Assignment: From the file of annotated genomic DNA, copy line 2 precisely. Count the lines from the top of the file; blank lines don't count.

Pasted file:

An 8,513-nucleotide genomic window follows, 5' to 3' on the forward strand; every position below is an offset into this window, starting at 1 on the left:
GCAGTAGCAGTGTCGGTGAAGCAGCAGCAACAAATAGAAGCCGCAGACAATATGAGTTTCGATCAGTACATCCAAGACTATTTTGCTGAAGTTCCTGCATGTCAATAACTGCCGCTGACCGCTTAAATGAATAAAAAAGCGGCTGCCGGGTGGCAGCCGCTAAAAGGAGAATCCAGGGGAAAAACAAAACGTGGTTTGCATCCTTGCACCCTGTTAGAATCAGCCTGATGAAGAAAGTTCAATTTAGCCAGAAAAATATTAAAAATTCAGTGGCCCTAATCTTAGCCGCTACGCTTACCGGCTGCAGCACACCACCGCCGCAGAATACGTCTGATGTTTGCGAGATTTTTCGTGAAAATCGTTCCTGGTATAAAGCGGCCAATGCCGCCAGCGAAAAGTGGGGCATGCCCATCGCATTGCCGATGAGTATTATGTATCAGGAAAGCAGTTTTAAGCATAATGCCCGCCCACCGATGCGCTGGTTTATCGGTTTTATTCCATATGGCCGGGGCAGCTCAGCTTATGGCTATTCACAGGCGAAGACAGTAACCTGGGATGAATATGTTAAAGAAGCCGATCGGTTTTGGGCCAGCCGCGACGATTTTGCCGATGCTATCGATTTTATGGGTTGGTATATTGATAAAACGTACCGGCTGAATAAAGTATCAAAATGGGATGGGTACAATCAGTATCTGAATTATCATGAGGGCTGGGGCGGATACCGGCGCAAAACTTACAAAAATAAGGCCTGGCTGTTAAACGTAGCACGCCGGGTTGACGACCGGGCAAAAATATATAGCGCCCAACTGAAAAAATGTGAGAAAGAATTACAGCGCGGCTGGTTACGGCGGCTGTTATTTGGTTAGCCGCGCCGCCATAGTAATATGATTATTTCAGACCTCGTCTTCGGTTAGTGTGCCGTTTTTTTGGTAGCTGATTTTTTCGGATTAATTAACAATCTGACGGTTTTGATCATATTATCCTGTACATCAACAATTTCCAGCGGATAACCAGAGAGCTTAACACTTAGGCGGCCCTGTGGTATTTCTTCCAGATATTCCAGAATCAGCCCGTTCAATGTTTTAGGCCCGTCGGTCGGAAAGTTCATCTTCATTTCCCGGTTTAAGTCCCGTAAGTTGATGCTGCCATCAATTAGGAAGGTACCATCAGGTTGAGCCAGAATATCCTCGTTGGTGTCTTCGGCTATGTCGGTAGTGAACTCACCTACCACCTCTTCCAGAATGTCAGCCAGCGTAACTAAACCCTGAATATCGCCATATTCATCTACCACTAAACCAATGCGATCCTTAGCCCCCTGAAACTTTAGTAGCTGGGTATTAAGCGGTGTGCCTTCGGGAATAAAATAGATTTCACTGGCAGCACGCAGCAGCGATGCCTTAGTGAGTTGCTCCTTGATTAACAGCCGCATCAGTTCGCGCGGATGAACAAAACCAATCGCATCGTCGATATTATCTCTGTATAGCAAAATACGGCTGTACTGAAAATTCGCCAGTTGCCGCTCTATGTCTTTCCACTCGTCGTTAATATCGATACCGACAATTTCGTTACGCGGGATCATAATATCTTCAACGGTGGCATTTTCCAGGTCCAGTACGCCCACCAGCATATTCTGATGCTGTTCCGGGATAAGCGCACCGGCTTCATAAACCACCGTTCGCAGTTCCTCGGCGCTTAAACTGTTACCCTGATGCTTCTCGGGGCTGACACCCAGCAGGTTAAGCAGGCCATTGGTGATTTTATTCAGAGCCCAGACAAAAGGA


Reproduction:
GCAGTAGCAGTGTCGGTGAAGCAGCAGCAACAAATAGAAGCCGCAGACAATATGAGTTTCGATCAGTACATCCAAGACTATTTTGCTGAAGTTCCTGCATGTCAATAACTGCCGCTGACCGCTTAAATGAATAAAAAAGCGGCTGCCGGGTGGCAGCCGCTAAAAGGAGAATCCAGGGGAAAAACAAAACGTGGTTTGCATCCTTGCACCCTGTTAGAATCAGCCTGATGAAGAAAGTTCAATTTAGCCAGAAAAATATTAAAAATTCAGTGGCCCTAATCTTAGCCGCTACGCTTACCGGCTGCAGCACACCACCGCCGCAGAATACGTCTGATGTTTGCGAGATTTTTCGTGAAAATCGTTCCTGGTATAAAGCGGCCAATGCCGCCAGCGAAAAGTGGGGCATGCCCATCGCATTGCCGATGAGTATTATGTATCAGGAAAGCAGTTTTAAGCATAATGCCCGCCCACCGATGCGCTGGTTTATCGGTTTTATTCCATATGGCCGGGGCAGCTCAGCTTATGGCTATTCACAGGCGAAGACAGTAACCTGGGATGAATATGTTAAAGAAGCCGATCGGTTTTGGGCCAGCCGCGACGATTTTGCCGATGCTATCGATTTTATGGGTTGGTATATTGATAAAACGTACCGGCTGAATAAAGTATCAAAATGGGATGGGTACAATCAGTATCTGAATTATCATGAGGGCTGGGGCGGATACCGGCGCAAAACTTACAAAAATAAGGCCTGGCTGTTAAACGTAGCACGCCGGGTTGACGACCGGGCAAAAATATATAGCGCCCAACTGAAAAAATGTGAGAAAGAATTACAGCGCGGCTGGTTACGGCGGCTGTTATTTGGTTAGCCGCGCCGCCATAGTAATATGATTATTTCAGACCTCGTCTTCGGTTAGTGTGCCGTTTTTTTGGTAGCTGATTTTTTCGGATTAATTAACAATCTGACGGTTTTGATCATATTATCCTGTACATCAACAATTTCCAGCGGATAACCAGAGAGCTTAACACTTAGGCGGCCCTGTGGTATTTCTTCCAGATATTCCAGAATCAGCCCGTTCAATGTTTTAGGCCCGTCGGTCGGAAAGTTCATCTTCATTTCCCGGTTTAAGTCCCGTAAGTTGATGCTGCCATCAATTAGGAAGGTACCATCAGGTTGAGCCAGAATATCCTCGTTGGTGTCTTCGGCTATGTCGGTAGTGAACTCACCTACCACCTCTTCCAGAATGTCAGCCAGCGTAACTAAACCCTGAATATCGCCATATTCATCTACCACTAAACCAATGCGATCCTTAGCCCCCTGAAACTTTAGTAGCTGGGTATTAAGCGGTGTGCCTTCGGGAATAAAATAGATTTCACTGGCAGCACGCAGCAGCGATGCCTTAGTGAGTTGCTCCTTGATTAACAGCCGCATCAGTTCGCGCGGATGAACAAAACCAATCGCATCGTCGATATTATCTCTGTATAGCAAAATACGGCTGTACTGAAAATTCGCCAGTTGCCGCTCTATGTCTTTCCACTCGTCGTTAATATCGATACCGACAATTTCGTTACGCGGGATCATAATATCTTCAACGGTGGCATTTTCCAGGTCCAGTACGCCCACCAGCATATTCTGATGCTGTTCCGGGATAAGCGCACCGGCTTCATAAACCACCGTTCGCAGTTCCTCGGCGCTTAAACTGTTACCCTGATGCTTCTCGGGGCTGACACCCAGCAGGTTAAGCAGGCCATTGGTGATTTTATTCAGAGCCCAGACAAAAGGA